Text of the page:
We are excited to announce we will be working alongside researchers from Aberdeen University, where they will be building an artificial intelligence system that will forecast fruit harvests, which could potentially save our industry millions each year.
The objective of the AI system is to learn key information such as weather data, weather forecasts, satellite imaging and historical yield and will develop algorithms that accurately forecast production and measure uncertainty.
This project will take place at farms across the Angus Soft Fruits group, over the course of three years.
This development could prove crucial in ensuring more efficient forecasting and profitability for growers, leading to much more efficient sales, packing and transport.
Researchers at the University of Aberdeen and The Data Lab say the new system will also enhance growers’ reputation with customers, while limiting food waste and associated carbon emissions.
Georgios Leontidis, Director of the University’s centre for AI, said the project could prove to be a ‘game-changer’ for an industry worth millions to Scotland’s economy. “We will work with growers to understand the flaws in current forecasting systems, develop advanced machine learning models that harness high quality data, and seek expert input from growers that can further enhance these models. “The ultimate aim is to produce an inexpensive yield forecasting system that brings all of this high-quality data together, providing maximum advantage for growers and helping them to stay in profit and protect jobs.”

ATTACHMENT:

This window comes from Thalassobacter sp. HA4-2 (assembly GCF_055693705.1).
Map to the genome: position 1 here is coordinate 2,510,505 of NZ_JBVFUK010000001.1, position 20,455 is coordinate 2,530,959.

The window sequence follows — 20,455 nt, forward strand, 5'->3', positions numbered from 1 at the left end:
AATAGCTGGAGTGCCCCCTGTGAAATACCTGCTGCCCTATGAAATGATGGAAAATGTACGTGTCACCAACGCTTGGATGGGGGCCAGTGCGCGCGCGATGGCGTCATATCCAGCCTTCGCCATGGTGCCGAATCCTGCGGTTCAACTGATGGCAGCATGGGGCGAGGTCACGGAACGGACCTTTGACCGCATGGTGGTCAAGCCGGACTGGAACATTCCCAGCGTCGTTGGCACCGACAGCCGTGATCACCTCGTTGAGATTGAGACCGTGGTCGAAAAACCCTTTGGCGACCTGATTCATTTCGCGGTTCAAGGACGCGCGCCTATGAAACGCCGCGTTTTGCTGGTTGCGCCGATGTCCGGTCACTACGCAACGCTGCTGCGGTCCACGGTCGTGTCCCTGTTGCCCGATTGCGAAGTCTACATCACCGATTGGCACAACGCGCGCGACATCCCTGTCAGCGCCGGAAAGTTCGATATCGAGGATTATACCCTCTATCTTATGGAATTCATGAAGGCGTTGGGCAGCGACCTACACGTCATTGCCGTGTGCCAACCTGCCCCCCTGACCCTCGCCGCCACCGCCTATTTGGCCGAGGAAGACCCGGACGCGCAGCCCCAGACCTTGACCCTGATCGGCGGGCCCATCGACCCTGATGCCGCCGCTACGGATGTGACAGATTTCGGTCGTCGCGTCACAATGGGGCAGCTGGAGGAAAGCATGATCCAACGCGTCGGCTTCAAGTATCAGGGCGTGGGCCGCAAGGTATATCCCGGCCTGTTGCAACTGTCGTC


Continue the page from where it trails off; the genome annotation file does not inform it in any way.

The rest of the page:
Jan Redpath, of Angus Soft Fruits Ltd, said that margins had become ‘much tighter’ for growers, with many going out of the business.
“On the one hand, we have soaring costs in particular labour and fertilisers, and on the other our biggest ability to influence price comes from being able to accurately match supply with demand.
“Competitive advantage is gained from producing a stream of new varieties. However, with new varieties comes new crop results and there is no historical prediction data to rely on to forecast future yields. “Research into more accurate forecasting is required more than ever.”